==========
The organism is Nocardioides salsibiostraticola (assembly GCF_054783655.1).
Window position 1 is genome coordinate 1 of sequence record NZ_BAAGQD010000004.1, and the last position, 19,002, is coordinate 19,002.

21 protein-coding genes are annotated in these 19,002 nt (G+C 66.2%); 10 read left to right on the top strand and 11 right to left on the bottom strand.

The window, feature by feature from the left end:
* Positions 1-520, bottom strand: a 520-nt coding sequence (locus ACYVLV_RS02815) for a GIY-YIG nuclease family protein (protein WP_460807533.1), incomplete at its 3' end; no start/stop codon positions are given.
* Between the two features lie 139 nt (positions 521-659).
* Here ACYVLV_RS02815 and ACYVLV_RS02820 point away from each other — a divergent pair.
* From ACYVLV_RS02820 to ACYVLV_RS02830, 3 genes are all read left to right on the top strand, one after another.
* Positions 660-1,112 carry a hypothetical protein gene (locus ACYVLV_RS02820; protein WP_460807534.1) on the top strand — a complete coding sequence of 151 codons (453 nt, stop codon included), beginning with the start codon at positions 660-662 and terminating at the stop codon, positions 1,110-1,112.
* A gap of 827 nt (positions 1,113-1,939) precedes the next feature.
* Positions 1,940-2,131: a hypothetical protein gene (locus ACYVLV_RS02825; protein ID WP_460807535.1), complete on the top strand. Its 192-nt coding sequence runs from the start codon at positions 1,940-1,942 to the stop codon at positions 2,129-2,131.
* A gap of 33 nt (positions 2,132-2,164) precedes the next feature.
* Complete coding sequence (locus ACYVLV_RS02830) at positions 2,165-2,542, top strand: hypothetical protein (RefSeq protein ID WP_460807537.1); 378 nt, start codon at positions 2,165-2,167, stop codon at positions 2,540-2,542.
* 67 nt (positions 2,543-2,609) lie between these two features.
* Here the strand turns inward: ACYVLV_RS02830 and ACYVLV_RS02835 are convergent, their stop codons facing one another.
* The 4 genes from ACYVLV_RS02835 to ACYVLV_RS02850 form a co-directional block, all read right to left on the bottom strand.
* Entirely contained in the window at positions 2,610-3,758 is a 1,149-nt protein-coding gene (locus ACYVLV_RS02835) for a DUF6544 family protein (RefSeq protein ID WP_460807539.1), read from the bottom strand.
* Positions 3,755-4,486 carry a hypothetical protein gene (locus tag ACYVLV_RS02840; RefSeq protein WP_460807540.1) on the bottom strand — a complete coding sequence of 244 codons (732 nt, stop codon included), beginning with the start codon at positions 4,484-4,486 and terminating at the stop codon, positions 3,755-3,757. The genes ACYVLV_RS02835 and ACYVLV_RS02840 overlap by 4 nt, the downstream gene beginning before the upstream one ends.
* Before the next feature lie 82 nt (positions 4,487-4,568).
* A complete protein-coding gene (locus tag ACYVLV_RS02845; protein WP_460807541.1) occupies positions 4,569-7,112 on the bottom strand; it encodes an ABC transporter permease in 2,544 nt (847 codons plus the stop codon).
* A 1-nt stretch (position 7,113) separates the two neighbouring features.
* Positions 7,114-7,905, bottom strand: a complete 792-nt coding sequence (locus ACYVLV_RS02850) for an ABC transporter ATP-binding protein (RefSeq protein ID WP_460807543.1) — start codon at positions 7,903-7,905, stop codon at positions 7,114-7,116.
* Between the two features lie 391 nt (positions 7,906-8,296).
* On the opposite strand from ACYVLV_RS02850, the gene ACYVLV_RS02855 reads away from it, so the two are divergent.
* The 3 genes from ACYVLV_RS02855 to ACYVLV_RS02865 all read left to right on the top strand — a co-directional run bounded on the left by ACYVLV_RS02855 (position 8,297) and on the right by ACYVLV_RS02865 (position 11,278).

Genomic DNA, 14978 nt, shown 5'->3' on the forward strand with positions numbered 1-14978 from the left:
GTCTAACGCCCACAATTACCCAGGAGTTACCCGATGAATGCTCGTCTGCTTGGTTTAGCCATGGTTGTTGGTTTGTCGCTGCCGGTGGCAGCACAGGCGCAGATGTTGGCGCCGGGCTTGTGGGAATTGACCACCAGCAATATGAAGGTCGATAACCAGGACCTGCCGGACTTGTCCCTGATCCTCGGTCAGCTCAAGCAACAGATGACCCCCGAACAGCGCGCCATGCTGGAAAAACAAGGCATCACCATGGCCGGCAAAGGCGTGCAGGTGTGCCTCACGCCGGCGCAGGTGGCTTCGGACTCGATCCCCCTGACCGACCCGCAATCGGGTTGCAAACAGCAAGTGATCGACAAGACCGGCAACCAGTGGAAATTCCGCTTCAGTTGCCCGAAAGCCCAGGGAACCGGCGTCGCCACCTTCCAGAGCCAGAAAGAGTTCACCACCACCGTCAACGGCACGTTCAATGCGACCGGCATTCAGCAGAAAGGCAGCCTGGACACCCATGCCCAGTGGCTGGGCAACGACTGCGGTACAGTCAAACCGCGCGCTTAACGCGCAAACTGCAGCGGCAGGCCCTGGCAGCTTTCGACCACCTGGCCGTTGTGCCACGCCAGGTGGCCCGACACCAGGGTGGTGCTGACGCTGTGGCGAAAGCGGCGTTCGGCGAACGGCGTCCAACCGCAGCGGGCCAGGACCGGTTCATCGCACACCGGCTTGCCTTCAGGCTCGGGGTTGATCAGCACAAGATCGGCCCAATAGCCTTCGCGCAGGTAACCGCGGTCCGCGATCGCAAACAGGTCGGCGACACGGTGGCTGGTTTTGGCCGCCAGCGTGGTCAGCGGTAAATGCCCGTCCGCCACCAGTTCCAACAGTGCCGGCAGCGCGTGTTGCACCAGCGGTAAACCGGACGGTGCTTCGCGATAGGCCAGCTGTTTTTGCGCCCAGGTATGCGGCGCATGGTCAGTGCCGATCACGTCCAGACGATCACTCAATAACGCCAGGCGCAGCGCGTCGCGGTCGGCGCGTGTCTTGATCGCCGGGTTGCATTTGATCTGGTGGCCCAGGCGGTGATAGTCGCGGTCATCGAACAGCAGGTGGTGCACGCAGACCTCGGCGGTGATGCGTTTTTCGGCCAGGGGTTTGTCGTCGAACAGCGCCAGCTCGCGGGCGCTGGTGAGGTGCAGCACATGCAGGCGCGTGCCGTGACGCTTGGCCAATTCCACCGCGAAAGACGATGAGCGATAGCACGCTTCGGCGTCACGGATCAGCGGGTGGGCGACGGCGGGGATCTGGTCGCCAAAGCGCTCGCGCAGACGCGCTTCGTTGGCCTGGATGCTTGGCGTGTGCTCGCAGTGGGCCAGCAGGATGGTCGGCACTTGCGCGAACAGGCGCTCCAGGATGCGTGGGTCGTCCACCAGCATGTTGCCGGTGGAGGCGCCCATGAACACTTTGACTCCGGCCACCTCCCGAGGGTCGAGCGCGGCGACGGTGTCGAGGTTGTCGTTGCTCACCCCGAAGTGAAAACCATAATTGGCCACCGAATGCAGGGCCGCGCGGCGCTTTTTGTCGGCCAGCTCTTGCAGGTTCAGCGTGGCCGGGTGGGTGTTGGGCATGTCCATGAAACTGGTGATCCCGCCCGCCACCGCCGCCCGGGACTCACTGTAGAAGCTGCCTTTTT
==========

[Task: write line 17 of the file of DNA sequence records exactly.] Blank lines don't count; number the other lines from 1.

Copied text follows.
* Entirely contained in the window at positions 2,610-3,758 is a 1,149-nt protein-coding gene (locus ACYVLV_RS02835) for a DUF6544 family protein (RefSeq protein ID WP_460807539.1), read from the bottom strand.